Rematch

by Jeffrey Rosen | October 4, 2004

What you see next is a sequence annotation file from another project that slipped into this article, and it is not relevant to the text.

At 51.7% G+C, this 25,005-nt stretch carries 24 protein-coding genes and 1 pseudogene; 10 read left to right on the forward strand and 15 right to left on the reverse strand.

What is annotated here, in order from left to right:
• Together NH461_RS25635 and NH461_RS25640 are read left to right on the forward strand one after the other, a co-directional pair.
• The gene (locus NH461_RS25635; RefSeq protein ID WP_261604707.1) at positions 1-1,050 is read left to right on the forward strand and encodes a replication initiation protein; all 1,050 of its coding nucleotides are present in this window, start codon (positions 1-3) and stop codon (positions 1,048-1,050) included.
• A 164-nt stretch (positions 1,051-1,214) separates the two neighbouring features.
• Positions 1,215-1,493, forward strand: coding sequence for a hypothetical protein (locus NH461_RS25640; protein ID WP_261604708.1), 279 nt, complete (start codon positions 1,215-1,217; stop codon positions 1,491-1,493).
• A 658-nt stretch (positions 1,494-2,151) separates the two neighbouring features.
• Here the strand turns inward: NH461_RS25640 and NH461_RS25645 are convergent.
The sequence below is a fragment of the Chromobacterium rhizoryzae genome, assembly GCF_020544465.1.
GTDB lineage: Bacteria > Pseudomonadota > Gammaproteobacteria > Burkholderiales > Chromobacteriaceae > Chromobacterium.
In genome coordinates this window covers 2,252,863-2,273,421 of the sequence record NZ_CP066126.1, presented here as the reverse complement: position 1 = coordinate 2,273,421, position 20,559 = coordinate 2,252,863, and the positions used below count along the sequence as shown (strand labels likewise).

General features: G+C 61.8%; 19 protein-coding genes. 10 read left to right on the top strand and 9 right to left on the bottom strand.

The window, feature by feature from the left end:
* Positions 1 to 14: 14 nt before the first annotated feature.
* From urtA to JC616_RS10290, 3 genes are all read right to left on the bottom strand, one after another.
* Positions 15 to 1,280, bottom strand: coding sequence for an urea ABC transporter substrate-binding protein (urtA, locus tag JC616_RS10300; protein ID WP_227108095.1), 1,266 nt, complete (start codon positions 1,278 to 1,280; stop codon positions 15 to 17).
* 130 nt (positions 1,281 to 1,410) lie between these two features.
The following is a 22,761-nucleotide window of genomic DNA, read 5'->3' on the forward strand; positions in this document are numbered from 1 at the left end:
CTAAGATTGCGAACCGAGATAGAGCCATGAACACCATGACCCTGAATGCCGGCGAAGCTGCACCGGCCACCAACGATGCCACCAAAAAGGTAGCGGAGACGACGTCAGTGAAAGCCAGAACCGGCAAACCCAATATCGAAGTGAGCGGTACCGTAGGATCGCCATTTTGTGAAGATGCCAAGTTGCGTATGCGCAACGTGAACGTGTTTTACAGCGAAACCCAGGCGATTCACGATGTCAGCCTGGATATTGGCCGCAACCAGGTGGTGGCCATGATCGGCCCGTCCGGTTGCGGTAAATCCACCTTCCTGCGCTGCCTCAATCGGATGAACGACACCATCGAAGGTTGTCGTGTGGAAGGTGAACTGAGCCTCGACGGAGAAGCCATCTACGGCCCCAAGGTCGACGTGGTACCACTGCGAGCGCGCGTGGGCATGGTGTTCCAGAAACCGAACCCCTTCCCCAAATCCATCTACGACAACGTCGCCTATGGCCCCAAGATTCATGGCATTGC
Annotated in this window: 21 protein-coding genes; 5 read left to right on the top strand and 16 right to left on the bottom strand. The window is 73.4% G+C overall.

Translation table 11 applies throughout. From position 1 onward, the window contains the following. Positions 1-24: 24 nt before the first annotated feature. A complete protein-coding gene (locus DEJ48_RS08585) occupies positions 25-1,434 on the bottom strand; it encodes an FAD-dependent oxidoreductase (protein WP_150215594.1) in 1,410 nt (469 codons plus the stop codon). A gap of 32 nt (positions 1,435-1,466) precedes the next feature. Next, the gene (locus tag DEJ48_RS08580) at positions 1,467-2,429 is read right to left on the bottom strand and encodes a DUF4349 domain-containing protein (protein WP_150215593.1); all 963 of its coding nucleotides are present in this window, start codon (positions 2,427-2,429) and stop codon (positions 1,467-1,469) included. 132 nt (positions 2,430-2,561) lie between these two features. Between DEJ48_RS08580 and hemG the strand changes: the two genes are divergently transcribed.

It's November 2, and the presidential election looks close in Ohio. An army of lawyers are dispatched by the Bush and Kerry campaigns to scour all 11,614 precincts in the state for any hint of voting irregularities. Within hours, both sides have filed competing suits in state courts challenging the standards for counting provisional, absentee, and military ballots, as well as for the use of different voting machines. Within days, Laurence Tribe and James Baker are filing petitions to the Supreme Court, arguing that Bush v. Gore--the case that decided the 2000 election--compels the justices to intervene. The justices, who once confidently predicted that Bush v. Gore would have no effect on future elections, are horrified. Even the Bush v. Gore dissenters are shocked at the mess the decision has created. After all, Justice Ruth Bader Ginsburg called Bush v. Gore a "one-of-a-kind case" as recently as February 2003 in a speech to San Diego law students, adding optimistically, "I doubt it will ever be cited as precedent by the court on anything."Unfortunately, the hopes that Bush v. Gore would fade from memory like an embarrassing dinner guest have proved to be wildly mistaken. And, if the election is close, the nightmare scenario described above seems all too likely to come to pass. During the four years since Bush v. Gore, the case has emboldened political candidates to file a tangle of litigation challenging election procedures in federal and state races--from the recall of Governor Gray Davis in California to the replacement of Senator Robert Torricelli in New Jersey. Moreover, in response to the legalization of politics that has followed Bush v. Gore, Democratic and Republican legal swat teams have been assembled to challenge the results of the 2004 presidential election if the vote in any state proves close enough to provide the margin of victory in the electoral college. And, even if the presidential election is not close, Bush v. Gore will continue to haunt congressional and local elections in November and beyond. "You could have dozens or even hundreds of cases filed on the Wednesday morning after the election," says Jack Goldsmith of Harvard Law School. "Given the litigation opportunities in Bush v. Gore, you could have real, real uncertainty for many weeks and months, not only about national elections but about local elections. And it's likely to get worse." Bush v. Gore, you may recall, stopped the manual recounts in Florida during the last presidential election for two reasons. Seven justices held that Florida's failure to adopt uniform standards for recounting "undervotes"--that is, ballots on which no vote was clearly registered--violated a novel and previously unrecognized constitutional right: the right of each ballot to be counted in precisely the same way. Because five justices thought there was no time to conduct a uniform recount, they said none could take place. But, because they also failed to define precisely what kind of equality they thought the Constitution required, their opinion seemed to be tailored only to decide the 2000 presidential election. Three justices also said that the decision by the Florida Supreme Court to change the standards for recounting ballots violated Article 2 of the Constitution, which assigns control over presidential elections to the state legislatures. Throughout U.S. history, of course, close elections have been followed by litigation. But Bush v. Gore has exponentially increased the legalization of politics. "There's no question that Bush v. Gore has made courts more open and sensitive generally to claims about voting breakdown," says Robert F. Bauer, who is coordinating postelection legal challenges as national counsel for the Democratic National Committee. The decision has been cited in more than 30 lower court opinions during the past four years and invoked in challenges to nearly every close election. Moreover, Bush v. Gore has made candidates far more aggressive in preparing for litigation. To contest the Florida recount in 2000, Democrats and Republicans assembled legal teams on the fly. By contrast, in anticipation of a protracted legal battle this November, both the Bush and Kerry campaigns have made elaborate preparations. The Bush campaign plans to have party lawyers in every state, including more than 30,000 precincts. And the Kerry campaign has set up an unprecedented national legal network involving more than 10,000 volunteer attorneys who are already preparing litigation over voting machines, voter registration rules, and questions over which ballots are counted or disqualified. "Every counting rule in every one of the key states is already in a binder," says Bauer. "All of the background work has already been done so we don't have the scramble that inevitably occurred in Florida." What's striking about the legal strategies of the Bush and Kerry swat teams is how much they plan to rely on Bush v. Gore, which turns out to be an inexhaustible font of rhetoric and novel lawsuits. The first set of possible challenges involves claims similar to those at the heart of the Florida mess in 2000--arguing that each individual voter has the right to have his or her vote counted in precisely the same way. When the Court invented this right in Bush v. Gore, it was hard to fathom what the justices had in mind, since the claim that each state had to have uniform voting standards was impossible to reconcile with local control of the electoral process, where there is enormous variation among voting technology, hours of poll access, and rules about the disqualification of ballots. But the fact that no one knows what Bush v. Gore means is an invitation to litigation. For example, the Help America Vote Act, passed by Congress in 2002 to avoid another Florida debacle, requires states to allow voters who claim they have been wrongly denied access to the polls to cast "provisional ballots, " whose status will be adjudicated later. Citing Bush v. Gore, among other authorities, the Democratic National Committee is already supporting suits in Florida and Missouri challenging state officials' decisions not to count provisional ballots unless they are cast in the voter's home precinct. Ohio, another swing state, initially announced that it didn't plan to count provisional ballots cast in the wrong precinct, but Ohio's secretary of state recently changed his mind. His office expressed concern, however, that 88 Ohio counties have developed 88 different systems for determining which provisional ballots should be counted. Under Bush v. Gore, any variation in the treatment of provisional ballots between counties could provoke a flurry of challenges. And challenges to provisional ballots are only one of any number of possible postelection lawsuits alleging that individual ballots are being treated unequally. In John Ashcroft's 2000 race against Mel Carnahan's widow, for example, the polls were kept open in some precincts beyond the statutory closing time--and, as Elizabeth Garrett of the University of Southern California has noted, the decision was questioned under Bush v. Gore. This year, Secretary of Homeland Security Tom Ridge has expressed concern that a terrorist attack might disrupt the election. If an attack were to shut down polls in one part of a state but not another, would the courts allow the election to be extended? No one knows. And, of course, if there are calls for manual recounts in any of the battleground states, there could be a repeat of the Florida debacle, since many states have not heeded the Supreme Court's suggestion to adopt uniform standards for identifying voter intent during a recount. The right to have every individual ballot counted alike is the first category of challenges Bush v. Gore has spawned. But soon after the decision came down, a second category of lawsuits began citing the decision for a very different principle: Variation in voting technology disadvantages minority groups. Since Bush v. Gore, scholars have established that optical scanners have a lower error rate than the punch-card machines prevalent in urban areas that contain large numbers of minority voters. And lawsuits challenging the use of punch-card technology have been filed in California, Georgia, Florida, and Illinois (where, in 2002, a district court cited Bush v. Gore for the first time in questioning the use of punch cards). In the forthcoming presidential election, there are pending lawsuits over punch cards in swing states like Ohio. The suits are unlikely to be resolved before November 2, which means that the use of punch cards could be grounds for litigation after the fact if the election is close. Finally, there is a third category of possible Bush v. Gore challenges in cases where courts or local officials have changed election procedures. In Bush v. Gore, three justices--William Rehnquist, Antonin Scalia, and Clarence Thomas- -insisted that the Florida Supreme Court's decision to change the standards for manually recounting ballots violated Article II of the Constitution, which they said gives the state legislature exclusive control over electoral arrangements in presidential elections. Making a similar argument, New Jersey Republicans challenged the New Jersey Supreme Court's decision to allow Frank Lautenberg to appear on the ballot as a replacement for Torricelli, even though New Jersey law was ambiguous about whether ballots could be changed if a vacancy occurred fewer than 60 days before an election. In November, if either the presidential election or any congressional election results in a state court decision setting the electoral rules, these decisions might also be challenged along the lines that Rehnquist, Scalia, and Thomas suggested. And, whether or not the presidential election is close, one lawsuit may well loom on the horizon. On November 2, Colorado voters will consider an initiative that would allocate the state's electoral college votes proportionally among Bush and Kerry--rather than awarding all of them to the winning candidate. If the initiative passes, it's likely to be challenged as a violation of the state legislature's prerogative to determine election procedures. It is easy to blame the justices who joined the majority in Bush v. Gore for their hypocrisy in radically accelerating the legalization of politics. Scalia, for example, opportunistically joined Justice Anthony Kennedy's opinion, which held that Florida's failure to adopt uniform standards for manual recounts violated the equal protection of the law. But Scalia can't really believe this, because, in the rest of his jurisprudence, he has repeatedly denounced the dramatic expansion of litigation that results from attempts to apply the vague commands of the equal protection clause to contested elections. In an important case just last April, Scalia wrote a plurality opinion arguing that partisan gerrymanders--that is, cases where the majority in a state legislature draws an electoral map for the specific purpose of protecting its own incumbents and minimizing the strength of its opponents--should not be subject to judicial review. Because challenges to partisan gerrymanders have produced a great deal of litigation with unpredictable results, and because judges have been unable to agree on how to determine if a gerrymander is partisan, Scalia wrote, the issues should be regarded as "political questions" to be regulated exclusively by legislatures, not courts. Of course, if Scalia applied the same standard in Bush v. Gore, he would have agreed with Justice Stephen Breyer that it, too, was a "political question" to be resolved by Congress rather than the Supreme Court: The justices in the majority couldn't agree on a coherent standard for identifying equal protection violations, and, as a result, lower courts have produced a confusing set of competing standards that threaten to tie elections in knots. The litigation provoked by Bush v. Gore also shows how wrong Scalia was to insist in 2000 that only the U.S. Supreme Court could save the country from the activism of the Florida Supreme Court. In fact, both Congress and the Florida state legislature were ready to step in if given the chance. If the Supreme Court had made clear in 2000 that all electoral disputes should be considered "political questions" to be decided by political bodies rather than lower courts, then it would have saved the country from the litigation mess that now menaces all future elections. But it would be wrong to criticize conservatives alone for having turned our national elections into legal feeding frenzies. Democratic lawyers and scholars who denounced Bush v. Gore were quick to invoke it after the California recount when it suited their purposes, and they will be quick to invoke it again in November if the election is close. Furthermore, Democratic justices have shown little hesitation about proposing intrusive judicial oversight of contested elections, even though the standards they suggest are as vague as those in Bush v. Gore. In the partisan gerrymandering case, for example, Justices Breyer, John Paul Stevens, and David Souter proposed three different standards for identifying unconstitutional partisan gerrymandering, even though none of them was able to define precisely how much protection for incumbents should be considered unfair. Far from being an aberration, Bush v. Gore is the epitome of what Richard L. Hasen of Loyola Law School has called the third phase of electoral litigation. The first phase, in the 1960s, announced that "one man, one vote" was a constitutional requirement. Emphasizing the right to an equally weighted vote, the Court forced the states to create electoral districts with nearly equal numbers of voters. The second phase, which began in the 1970s, focused on the right to an equally meaningful vote. Declaring that certain electoral arrangements--such as at-large elections--might make it harder for minorities to elect representatives of their choice, the Court came close to declaring a constitutional right to proportional representation. And, when the Court stepped back from this precipice, Congress in 1982 created a federal right for minorities to elect representatives of their choice. This led to an unlikely alliance of GOP operatives and minority rights advocates who supported the creation of minority districts, effectively isolating Democratic voters in the South. In response, the Court inaugurated in the 1990s the third phase of electoral litigation. In Shaw v. Reno in 1993, it declared that oddly shaped voting districts created for the benefit of minorities might be unconstitutional not because they violated the right to an equally weighted or equally meaningful vote, but because they sent a message to white voters that their concerns might not be taken seriously. The Court had difficulty defining precisely what was wrong with these districts, aside from the fact that they looked funny, and, for a decade, the borders of nearly every minority voting district in the country were considered tentative until Justice Sandra Day O'Connor decided whether their shape was so bizarre as to be unconstitutional. After reigning for a decade as aesthetic adjudicator of every minority district in the nation, O'Connor abruptly switched sides in 2001 and voted to uphold the North Carolina district that she had questioned in Shaw v. Reno eight years earlier. As Pam Karlan of Stanford Law School has observed, Bush v. Gore is entirely consistent with Shaw v. Reno. Rather than focusing on the actual interests of individual voters, it is concerned with the message conveyed by particular electoral arrangements: In Shaw v. Reno, O'Connor said that "appearances do matter" in apportionment cases because minority districts could "reinforce the perception" that members of the same racial group vote alike. Similarly, the Bush v. Gore majority was concerned that different counting standards for different ballots might appear unfair even if they were designed to reveal the voter's true intent. But, as Samuel Issacharoff of Columbia Law School has observed, electoral messages are in the eyes of the beholder, which is why lower court judges and Supreme Court justices have been unable to agree about what vision of fairness a particular election should have to respect: Is it more fair to treat every ballot alike or every group of voters alike? The unfortunate result is that every contested election in the country is now vulnerable to being resolved by O'Connor and her colleagues. And the fact that they attempted in Bush v. Gore to deny the obvious implications of their intrusion into the political process only makes their intervention more reckless. Did they really believe they could create a right to political equality without defining it, in an age when society disagrees so vigorously about what equality requires? Did they imagine for a moment that Democrats and Republicans would meekly tug their forelocks rather than use electoral litigation as a partisan tool? And did they think that courts could presume to recast themselves as election supervisors without calling their own impartiality into question? Whether or not the presidential election of 2004 is close, Bush v. Gore will continue to distort and confuse U.S. elections more aggressively with each passing year. The disastrous consequences of the Court's decision to legalize U. S. politics have only vindicated the fears of Felix Frankfurter, who warned nearly 60 years ago of the dangers of judicial excursions into what he called "the political thicket." "It is hostile to a democratic system to involve the judiciary in the politics of the people," Frankfurter wrote. "And it is not less pernicious if such judicial intervention in an essentially political contest be dressed up in the abstract phrases of the law." Worst of all, having now led us into the political thicket, neither the conservative nor the liberal justices have any way of getting us out.